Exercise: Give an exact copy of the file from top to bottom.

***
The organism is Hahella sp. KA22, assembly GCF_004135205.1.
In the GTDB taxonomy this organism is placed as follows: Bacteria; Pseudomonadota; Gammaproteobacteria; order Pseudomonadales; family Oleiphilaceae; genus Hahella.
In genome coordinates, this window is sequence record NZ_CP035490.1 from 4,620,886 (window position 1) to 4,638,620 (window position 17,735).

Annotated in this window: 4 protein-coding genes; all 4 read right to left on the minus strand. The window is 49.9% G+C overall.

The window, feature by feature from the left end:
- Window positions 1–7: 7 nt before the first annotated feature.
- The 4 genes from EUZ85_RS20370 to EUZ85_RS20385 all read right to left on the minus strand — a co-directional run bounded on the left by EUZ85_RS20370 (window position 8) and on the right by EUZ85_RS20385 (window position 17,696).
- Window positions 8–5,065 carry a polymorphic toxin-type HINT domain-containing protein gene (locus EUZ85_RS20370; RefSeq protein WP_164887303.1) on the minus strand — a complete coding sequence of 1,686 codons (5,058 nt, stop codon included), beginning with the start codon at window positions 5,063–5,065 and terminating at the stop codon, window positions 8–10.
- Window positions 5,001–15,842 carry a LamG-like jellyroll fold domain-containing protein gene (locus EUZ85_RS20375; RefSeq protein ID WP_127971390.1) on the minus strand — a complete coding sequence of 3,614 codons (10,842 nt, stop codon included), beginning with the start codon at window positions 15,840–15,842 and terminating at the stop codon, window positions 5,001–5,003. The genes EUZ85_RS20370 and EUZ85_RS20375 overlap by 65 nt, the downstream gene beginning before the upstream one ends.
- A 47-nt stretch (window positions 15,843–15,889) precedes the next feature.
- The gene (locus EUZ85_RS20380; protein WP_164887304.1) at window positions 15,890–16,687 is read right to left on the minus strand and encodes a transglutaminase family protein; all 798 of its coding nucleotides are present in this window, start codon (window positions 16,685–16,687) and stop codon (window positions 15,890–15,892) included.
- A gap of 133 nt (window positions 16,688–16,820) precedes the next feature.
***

The organism is Hahella sp. KA22, assembly GCF_004135205.1.
In the GTDB taxonomy this organism is placed as follows: Bacteria; Pseudomonadota; Gammaproteobacteria; order Pseudomonadales; family Oleiphilaceae; genus Hahella.
In genome coordinates, this window is sequence record NZ_CP035490.1 from 4,620,886 (window position 1) to 4,638,620 (window position 17,735).

Annotated in this window: 4 protein-coding genes; all 4 read right to left on the minus strand. The window is 49.9% G+C overall.

The window, feature by feature from the left end:
- Window positions 1–7: 7 nt before the first annotated feature.
- The 4 genes from EUZ85_RS20370 to EUZ85_RS20385 all read right to left on the minus strand — a co-directional run bounded on the left by EUZ85_RS20370 (window position 8) and on the right by EUZ85_RS20385 (window position 17,696).
- Window positions 8–5,065 carry a polymorphic toxin-type HINT domain-containing protein gene (locus EUZ85_RS20370; RefSeq protein WP_164887303.1) on the minus strand — a complete coding sequence of 1,686 codons (5,058 nt, stop codon included), beginning with the start codon at window positions 5,063–5,065 and terminating at the stop codon, window positions 8–10.
- Window positions 5,001–15,842 carry a LamG-like jellyroll fold domain-containing protein gene (locus EUZ85_RS20375; RefSeq protein ID WP_127971390.1) on the minus strand — a complete coding sequence of 3,614 codons (10,842 nt, stop codon included), beginning with the start codon at window positions 15,840–15,842 and terminating at the stop codon, window positions 5,001–5,003. The genes EUZ85_RS20370 and EUZ85_RS20375 overlap by 65 nt, the downstream gene beginning before the upstream one ends.
- A 47-nt stretch (window positions 15,843–15,889) precedes the next feature.
- The gene (locus EUZ85_RS20380; protein WP_164887304.1) at window positions 15,890–16,687 is read right to left on the minus strand and encodes a transglutaminase family protein; all 798 of its coding nucleotides are present in this window, start codon (window positions 16,685–16,687) and stop codon (window positions 15,890–15,892) included.
- A gap of 133 nt (window positions 16,688–16,820) precedes the next feature.